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Status and incentives

  • Renault, Régis
  • Auriol, Emmanuelle

The paper introduces status as re ecting an agent's claim to recognition in her work. It is a scarce resource: increasing an agent's status requires that another agent's status is decreased. Higher status agents are more willing to exert e ort in exchange for money; better-paid agents would exert a higher e ort in exchange for an improved status. Results are coherent with actual management practices: (i) egalitarianism is desirable in a static context; (ii) in a long-term work relationship, juniors' compensations are delayed; past performances are recompensed by pay increases along with an improved status within the organization's hierarchy.

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File URL: http://basepub.dauphine.fr/xmlui/bitstream/123456789/12479/1/9fcfd50c063cabf39d.pdf
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Paper provided by Paris Dauphine University in its series Economics Papers from University Paris Dauphine with number 123456789/12479.

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Date of creation: 2008
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Publication status: Published in RAND Journal of Economics, 2008, Vol. 39, no. 1. pp. 305-326.Length: 21 pages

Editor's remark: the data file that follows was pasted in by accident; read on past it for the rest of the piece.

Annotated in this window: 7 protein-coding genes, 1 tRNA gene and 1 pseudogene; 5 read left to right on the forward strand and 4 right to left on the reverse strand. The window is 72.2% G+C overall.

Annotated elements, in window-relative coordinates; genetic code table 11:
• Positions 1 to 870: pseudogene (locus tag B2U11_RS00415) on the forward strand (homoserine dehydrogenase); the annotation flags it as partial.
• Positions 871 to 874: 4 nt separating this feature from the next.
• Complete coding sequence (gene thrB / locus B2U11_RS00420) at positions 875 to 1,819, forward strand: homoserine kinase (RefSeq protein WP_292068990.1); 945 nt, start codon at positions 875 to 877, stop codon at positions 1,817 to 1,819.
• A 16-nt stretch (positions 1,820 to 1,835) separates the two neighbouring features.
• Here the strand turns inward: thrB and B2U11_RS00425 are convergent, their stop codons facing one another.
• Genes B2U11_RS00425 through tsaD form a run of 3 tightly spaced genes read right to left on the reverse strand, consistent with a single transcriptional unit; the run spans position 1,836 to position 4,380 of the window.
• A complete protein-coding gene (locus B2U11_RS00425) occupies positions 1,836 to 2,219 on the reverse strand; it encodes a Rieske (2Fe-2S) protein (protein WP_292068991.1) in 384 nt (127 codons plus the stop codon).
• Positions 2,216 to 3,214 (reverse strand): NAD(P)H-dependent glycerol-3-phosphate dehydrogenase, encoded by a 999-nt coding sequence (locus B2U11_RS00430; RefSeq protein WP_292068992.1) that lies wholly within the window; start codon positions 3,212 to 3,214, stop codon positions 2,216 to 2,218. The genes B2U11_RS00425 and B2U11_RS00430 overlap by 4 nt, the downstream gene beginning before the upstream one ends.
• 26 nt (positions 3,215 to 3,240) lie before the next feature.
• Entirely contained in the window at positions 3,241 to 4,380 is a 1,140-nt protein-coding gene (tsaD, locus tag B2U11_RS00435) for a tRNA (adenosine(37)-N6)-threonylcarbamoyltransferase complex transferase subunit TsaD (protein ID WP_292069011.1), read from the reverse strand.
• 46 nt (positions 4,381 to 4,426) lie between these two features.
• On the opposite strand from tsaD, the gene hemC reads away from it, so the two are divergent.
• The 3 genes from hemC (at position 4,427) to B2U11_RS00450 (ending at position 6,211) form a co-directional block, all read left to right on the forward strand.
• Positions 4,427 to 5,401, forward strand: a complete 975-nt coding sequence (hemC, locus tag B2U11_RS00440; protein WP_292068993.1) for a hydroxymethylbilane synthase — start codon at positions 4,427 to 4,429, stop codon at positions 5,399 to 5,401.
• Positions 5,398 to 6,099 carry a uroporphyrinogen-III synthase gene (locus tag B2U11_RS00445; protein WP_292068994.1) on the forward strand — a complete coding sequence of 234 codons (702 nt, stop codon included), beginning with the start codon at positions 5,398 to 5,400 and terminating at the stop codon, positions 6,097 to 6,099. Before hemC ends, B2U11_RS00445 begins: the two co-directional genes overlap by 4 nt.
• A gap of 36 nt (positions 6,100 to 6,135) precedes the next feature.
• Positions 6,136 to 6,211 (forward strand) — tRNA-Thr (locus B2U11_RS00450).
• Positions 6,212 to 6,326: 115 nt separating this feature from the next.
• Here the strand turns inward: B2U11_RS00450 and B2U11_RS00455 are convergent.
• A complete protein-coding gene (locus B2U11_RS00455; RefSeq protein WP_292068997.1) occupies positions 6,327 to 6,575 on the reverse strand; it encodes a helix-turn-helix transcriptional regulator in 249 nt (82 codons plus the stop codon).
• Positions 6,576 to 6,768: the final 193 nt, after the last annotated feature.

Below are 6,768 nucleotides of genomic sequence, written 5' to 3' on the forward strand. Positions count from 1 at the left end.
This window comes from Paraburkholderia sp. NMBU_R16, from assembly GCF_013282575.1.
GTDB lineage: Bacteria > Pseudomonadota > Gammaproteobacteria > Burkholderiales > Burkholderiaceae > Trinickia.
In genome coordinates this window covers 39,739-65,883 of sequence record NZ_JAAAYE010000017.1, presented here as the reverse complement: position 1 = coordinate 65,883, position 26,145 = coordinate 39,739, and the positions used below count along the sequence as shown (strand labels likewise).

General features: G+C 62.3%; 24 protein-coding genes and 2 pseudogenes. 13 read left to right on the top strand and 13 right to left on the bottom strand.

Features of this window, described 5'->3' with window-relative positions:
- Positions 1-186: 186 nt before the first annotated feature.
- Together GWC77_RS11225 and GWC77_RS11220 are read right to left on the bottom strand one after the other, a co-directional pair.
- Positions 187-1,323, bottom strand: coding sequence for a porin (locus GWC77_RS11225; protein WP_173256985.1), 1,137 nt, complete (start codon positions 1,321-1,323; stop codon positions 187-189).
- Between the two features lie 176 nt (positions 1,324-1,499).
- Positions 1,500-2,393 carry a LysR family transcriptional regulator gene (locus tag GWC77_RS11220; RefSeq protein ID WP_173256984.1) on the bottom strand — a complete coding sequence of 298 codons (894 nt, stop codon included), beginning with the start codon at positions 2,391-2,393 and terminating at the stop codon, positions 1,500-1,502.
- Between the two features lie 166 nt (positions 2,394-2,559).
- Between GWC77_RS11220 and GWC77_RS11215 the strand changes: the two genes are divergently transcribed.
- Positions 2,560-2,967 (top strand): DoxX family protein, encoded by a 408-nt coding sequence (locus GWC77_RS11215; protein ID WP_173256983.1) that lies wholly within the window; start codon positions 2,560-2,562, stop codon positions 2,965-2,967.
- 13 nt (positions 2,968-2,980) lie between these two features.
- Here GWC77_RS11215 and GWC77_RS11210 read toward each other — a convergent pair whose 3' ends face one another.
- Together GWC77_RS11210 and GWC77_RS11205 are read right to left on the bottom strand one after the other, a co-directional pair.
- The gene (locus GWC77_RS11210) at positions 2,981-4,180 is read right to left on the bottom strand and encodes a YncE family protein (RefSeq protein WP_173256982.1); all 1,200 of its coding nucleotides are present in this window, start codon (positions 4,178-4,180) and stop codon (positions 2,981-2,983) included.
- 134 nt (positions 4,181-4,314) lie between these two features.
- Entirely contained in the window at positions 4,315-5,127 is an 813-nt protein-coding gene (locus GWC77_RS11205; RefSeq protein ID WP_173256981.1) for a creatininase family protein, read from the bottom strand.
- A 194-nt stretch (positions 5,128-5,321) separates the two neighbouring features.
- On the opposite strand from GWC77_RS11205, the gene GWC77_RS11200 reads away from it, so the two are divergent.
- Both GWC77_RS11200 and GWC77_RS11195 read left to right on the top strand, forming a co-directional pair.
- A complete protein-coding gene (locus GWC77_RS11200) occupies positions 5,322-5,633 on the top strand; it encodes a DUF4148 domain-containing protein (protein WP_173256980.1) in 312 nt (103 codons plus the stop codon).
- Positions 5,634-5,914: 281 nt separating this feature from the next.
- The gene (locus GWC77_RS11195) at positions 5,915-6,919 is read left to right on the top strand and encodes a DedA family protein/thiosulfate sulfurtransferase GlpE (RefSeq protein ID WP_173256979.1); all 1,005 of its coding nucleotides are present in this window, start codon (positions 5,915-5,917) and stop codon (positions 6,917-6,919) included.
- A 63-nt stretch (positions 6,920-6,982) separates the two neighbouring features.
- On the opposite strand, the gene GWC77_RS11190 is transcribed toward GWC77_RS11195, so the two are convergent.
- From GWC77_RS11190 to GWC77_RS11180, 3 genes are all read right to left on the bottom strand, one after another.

Handle: RePEc:dau:papers:123456789/12479
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  1. Yoram Weiss & Chaim Fershtman, 1997. "Social Status and Economic Performance: A Survey," University of Chicago - George G. Stigler Center for Study of Economy and State 139, Chicago - Center for Study of Economy and State.
  2. Fershtman, C. & Weiss, Y., 1996. "Social Rewards Externalities and Stable Preferences," Papers 17-96, Tel Aviv.
  3. Salop, Joanne & Salop, Steven, 1976. "Self-Selection and Turnover in the Labor Market," The Quarterly Journal of Economics, MIT Press, vol. 90(4), pages 619-27, November.
  4. Raghuram Rajan & Julie Wulf, 2003. "The Flattening Firm: Evidence from Panel Data on the Changing Nature of Corporate Hierarchies," NBER Working Papers 9633, National Bureau of Economic Research, Inc.
  5. Hashimoto, Masanori & Raisian, John, 1985. "Employment Tenure and Earnings Profiles in Japan and the United States," American Economic Review, American Economic Association, vol. 75(4), pages 721-35, September.
  6. Malcomson, James M & Spinnewyn, Frans, 1988. "The Multiperiod Principal-Agent Problem," Review of Economic Studies, Wiley Blackwell, vol. 55(3), pages 391-407, July.
  7. Paul Oyer, 2005. "Salary or Benefits?," NBER Working Papers 11817, National Bureau of Economic Research, Inc.
  8. Erica Groshen & David Levine, 1998. "The rise and decline(?) of U.S. internal labor markets," Research Paper 9819, Federal Reserve Bank of New York.
  9. G. S Becker & K. M Murphy & Ivan Werning, 2000. "Status, Lotteries, and Inequality," University of Chicago - George G. Stigler Center for Study of Economy and State 160, Chicago - Center for Study of Economy and State.
  10. Ball, Sheryl & Eckel, Catherine C., 1998. "The Economic Value of Status," Journal of Behavioral and Experimental Economics (formerly The Journal of Socio-Economics), Elsevier, vol. 24(4), pages 495-514.